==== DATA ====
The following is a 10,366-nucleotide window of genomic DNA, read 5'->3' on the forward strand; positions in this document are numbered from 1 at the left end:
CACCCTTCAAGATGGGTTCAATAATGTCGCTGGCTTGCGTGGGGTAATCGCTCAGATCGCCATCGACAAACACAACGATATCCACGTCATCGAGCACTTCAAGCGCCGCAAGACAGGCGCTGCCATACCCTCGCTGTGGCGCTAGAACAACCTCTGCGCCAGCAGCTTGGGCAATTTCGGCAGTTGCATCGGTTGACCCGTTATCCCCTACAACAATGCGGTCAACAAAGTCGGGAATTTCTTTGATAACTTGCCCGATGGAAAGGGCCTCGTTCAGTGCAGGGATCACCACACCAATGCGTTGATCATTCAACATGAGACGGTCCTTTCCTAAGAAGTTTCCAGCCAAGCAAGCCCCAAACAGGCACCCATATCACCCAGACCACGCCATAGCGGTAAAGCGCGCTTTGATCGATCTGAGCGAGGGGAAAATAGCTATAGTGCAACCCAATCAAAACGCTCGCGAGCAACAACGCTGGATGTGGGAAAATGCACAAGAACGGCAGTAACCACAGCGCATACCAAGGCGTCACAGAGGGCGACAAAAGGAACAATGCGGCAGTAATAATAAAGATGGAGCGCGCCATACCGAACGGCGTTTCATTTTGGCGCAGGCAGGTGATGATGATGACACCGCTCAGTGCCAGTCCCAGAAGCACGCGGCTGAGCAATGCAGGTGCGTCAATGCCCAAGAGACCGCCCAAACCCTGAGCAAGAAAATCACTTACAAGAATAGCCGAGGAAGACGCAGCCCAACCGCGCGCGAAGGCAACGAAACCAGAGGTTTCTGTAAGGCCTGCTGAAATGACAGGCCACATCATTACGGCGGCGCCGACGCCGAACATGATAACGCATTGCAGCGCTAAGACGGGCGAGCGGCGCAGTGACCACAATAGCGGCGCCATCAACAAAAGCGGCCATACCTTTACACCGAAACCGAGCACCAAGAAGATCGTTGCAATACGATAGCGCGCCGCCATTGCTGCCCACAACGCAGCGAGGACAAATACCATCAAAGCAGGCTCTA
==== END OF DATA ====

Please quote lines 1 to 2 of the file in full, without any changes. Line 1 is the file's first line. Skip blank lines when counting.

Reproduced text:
The following is a 10,366-nucleotide window of genomic DNA, read 5'->3' on the forward strand; positions in this document are numbered from 1 at the left end:
CACCCTTCAAGATGGGTTCAATAATGTCGCTGGCTTGCGTGGGGTAATCGCTCAGATCGCCATCGACAAACACAACGATATCCACGTCATCGAGCACTTCAAGCGCCGCAAGACAGGCGCTGCCATACCCTCGCTGTGGCGCTAGAACAACCTCTGCGCCAGCAGCTTGGGCAATTTCGGCAGTTGCATCGGTTGACCCGTTATCCCCTACAACAATGCGGTCAACAAAGTCGGGAATTTCTTTGATAACTTGCCCGATGGAAAGGGCCTCGTTCAGTGCAGGGATCACCACACCAATGCGTTGATCATTCAACATGAGACGGTCCTTTCCTAAGAAGTTTCCAGCCAAGCAAGCCCCAAACAGGCACCCATATCACCCAGACCACGCCATAGCGGTAAAGCGCGCTTTGATCGATCTGAGCGAGGGGAAAATAGCTATAGTGCAACCCAATCAAAACGCTCGCGAGCAACAACGCTGGATGTGGGAAAATGCACAAGAACGGCAGTAACCACAGCGCATACCAAGGCGTCACAGAGGGCGACAAAAGGAACAATGCGGCAGTAATAATAAAGATGGAGCGCGCCATACCGAACGGCGTTTCATTTTGGCGCAGGCAGGTGATGATGATGACACCGCTCAGTGCCAGTCCCAGAAGCACGCGGCTGAGCAATGCAGGTGCGTCAATGCCCAAGAGACCGCCCAAACCCTGAGCAAGAAAATCACTTACAAGAATAGCCGAGGAAGACGCAGCCCAACCGCGCGCGAAGGCAACGAAACCAGAGGTTTCTGTAAGGCCTGCTGAAATGACAGGCCACATCATTACGGCGGCGCCGACGCCGAACATGATAACGCATTGCAGCGCTAAGACGGGCGAGCGGCGCAGTGACCACAATAGCGGCGCCATCAACAAAAGCGGCCATACCTTTACACCGAAACCGAGCACCAAGAAGATCGTTGCAATACGATAGCGCGCCGCCATTGCTGCCCACAACGCAGCGAGGACAAATACCATCAAAGCAGGCTCTA